(O'Rourke) - The View From the Couch: Labor Day 

Workers of our world are uniting on the unemployment lines these days, since the rate of unemployment has nearly reached 10% and counting, while not counting those discouraged workers who have stopped looking for work. In a useful article in the Sunday Times' magazine, Paul Krugman points out that full employment for the country's freshwater economists is 4.5 percent unemployed. Discussing the current situation with a friend, she pointed out a new prejudice against aliens, illegal or not, is no longer that they are taking my job, but why aren't they hungrier than I am? It seems to be an example of the old saw that those who are used to juggling adversity are better off than those who aren't. In Northern Indiana, at least, the Mexican immigrants who have been arriving in the last couple of decades will continue to take the worst and most temporary work in order to bring in something, anything, whereas native citizens still want real jobs, or what passes for real jobs, these days. The right-wingers should take comfort that the best immigration policy, from their point of view, is a deep recession, since that will slow down in-migration and speed up out-migration.

But this kind of scapegoating, of finding some group to complain about, continues nationally, a lot of it aimed at our president, aided and abetted by Fox News, radio cranks, and the general right-wing media megaphone. The latest example is the ruckus about President Obama's upcoming (tomorrow) school children address. This is the upgrade to kissing babies on the campaign trail. But, the anti-Obama dead-enders, escorted by their media co-conspirators, are objecting to his talk and the suggested assignment that went along with it. Obama's people are stumbling now and then, not doing him any favors, and the assignment part should have bothered someone. It remains a mystery why at least one member of the Obama team didn't alert the new administration to what the anti-health reform folks were going to do. Hillary Clinton, at least, knew what was coming, why didn't the rest of them know? Not in Secretary of State Clinton's portfolio? The right wing got rid of Anthony "Van" Jones, another Black Like Me appointment in the Obama administration, though Jones was supposed to do post-racial green work. It was taken for granted that Obama would fill his administration with accomplished people of color, but he didn't seem to appreciate the least deviation from orthodoxy would bring down right wing wrath upon them.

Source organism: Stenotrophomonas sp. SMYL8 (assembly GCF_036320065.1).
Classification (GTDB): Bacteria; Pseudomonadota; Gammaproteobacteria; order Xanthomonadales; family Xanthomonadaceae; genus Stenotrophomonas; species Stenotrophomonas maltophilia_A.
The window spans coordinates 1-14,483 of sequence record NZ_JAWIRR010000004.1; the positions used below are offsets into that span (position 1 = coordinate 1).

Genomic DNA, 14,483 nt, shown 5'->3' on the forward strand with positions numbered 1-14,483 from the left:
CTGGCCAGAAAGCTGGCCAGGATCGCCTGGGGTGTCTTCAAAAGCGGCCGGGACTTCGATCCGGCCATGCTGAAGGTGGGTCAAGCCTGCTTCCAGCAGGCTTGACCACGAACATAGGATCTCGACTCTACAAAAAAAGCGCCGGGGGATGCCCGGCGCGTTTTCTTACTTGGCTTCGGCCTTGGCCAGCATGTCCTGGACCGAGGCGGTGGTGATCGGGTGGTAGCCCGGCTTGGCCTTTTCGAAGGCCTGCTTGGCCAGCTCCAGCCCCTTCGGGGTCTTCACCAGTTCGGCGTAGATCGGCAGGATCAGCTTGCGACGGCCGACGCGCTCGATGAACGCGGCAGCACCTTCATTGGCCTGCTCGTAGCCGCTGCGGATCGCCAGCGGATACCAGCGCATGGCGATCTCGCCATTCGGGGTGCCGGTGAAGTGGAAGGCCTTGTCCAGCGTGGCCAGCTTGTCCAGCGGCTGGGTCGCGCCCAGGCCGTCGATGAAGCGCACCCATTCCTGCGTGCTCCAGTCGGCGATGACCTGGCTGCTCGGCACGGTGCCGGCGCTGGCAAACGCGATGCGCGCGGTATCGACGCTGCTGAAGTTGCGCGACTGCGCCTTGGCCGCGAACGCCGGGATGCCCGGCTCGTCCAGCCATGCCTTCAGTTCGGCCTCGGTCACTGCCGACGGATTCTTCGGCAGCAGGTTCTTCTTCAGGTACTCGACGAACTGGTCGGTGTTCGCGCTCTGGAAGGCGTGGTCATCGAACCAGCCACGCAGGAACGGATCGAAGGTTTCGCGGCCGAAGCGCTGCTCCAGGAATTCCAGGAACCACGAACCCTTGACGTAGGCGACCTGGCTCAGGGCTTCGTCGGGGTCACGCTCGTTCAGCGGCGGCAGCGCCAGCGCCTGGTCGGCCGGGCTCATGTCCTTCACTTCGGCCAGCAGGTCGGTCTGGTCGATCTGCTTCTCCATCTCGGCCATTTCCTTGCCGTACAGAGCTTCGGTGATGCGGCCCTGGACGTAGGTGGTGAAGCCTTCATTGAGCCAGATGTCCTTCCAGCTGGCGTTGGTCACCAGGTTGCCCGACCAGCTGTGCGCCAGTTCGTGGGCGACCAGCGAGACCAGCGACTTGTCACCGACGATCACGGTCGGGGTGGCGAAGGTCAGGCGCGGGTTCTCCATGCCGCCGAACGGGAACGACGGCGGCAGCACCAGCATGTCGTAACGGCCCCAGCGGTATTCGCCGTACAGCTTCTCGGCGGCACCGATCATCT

Nonetheless, the question is, Why is this wrath so effective? In Washington D.C., those who work in Congress identify themselves by one word, either Majority, or Minority. Meaning who you work for. Well, the Republican minority seems to have tied up the Democrat majority like skinny rodeo riders can take down and tie up fat steers.

During the presidential campaign being overtly racist wasn't a good PR tactic. The whole world was watching, more or less, and most Republicans had to pull their punches and give at least lip service to the wonderfulness of not being prejudiced. Or anti-black. The press would latch onto any show of overt racism and pounce. During presidential campaigns, paradoxically, the media takes the high road. The horse race aspect cancels out other concerns. No one talks during the race about what horses are shot up with what chemicals. But now the racism that was barely submerged during the campaign has reared up with many proxies.

The birther people couldn't complain during the presidential campaign about that, since the only candidate that wasn't born in the United States of America was John McCain. But the birther people are the most transparent. They are concerned with Obama's birth, birth as a half black person, a Kenyan at that. So, it arises as a "movement" even though during the campaign the whole notion was moot, to say the least. During a president's term one expects a loyal opposition, but this is the disloyal opposition at work. News has become a mix of the selective and regional; it is not focused on one thing as it is during a presidential campaign. It is easier to manipulate the few into the many, now. So the birthers march onstage, the national stage, thanks to Fox News. And syndicated national talkers such as Rush Limbaugh. And so do the rest of the dead-enders' concerns, including demonstrating how a handful can make the president's speech to school children a national issue. And show how to get rid of a mid-level appointment to the administration like Jones. And this primal dislike of Obama is more virulent now, since it was suppressed during the presidential campaign. It's the bigger bounce-back effect, often seen in medicine when treatment stops. And, speaking of health care, you can see what the minority has done to the majority on that. Happy Labor Day.

Correction: An earlier entry I did on Michael Vick originally stated that Vick stomped on a fellow opposing football player. It was Vick's brother, Marcus, who also played at Virginia Tech, who did that. Michael only stomped on dogs.

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William O'Rourke

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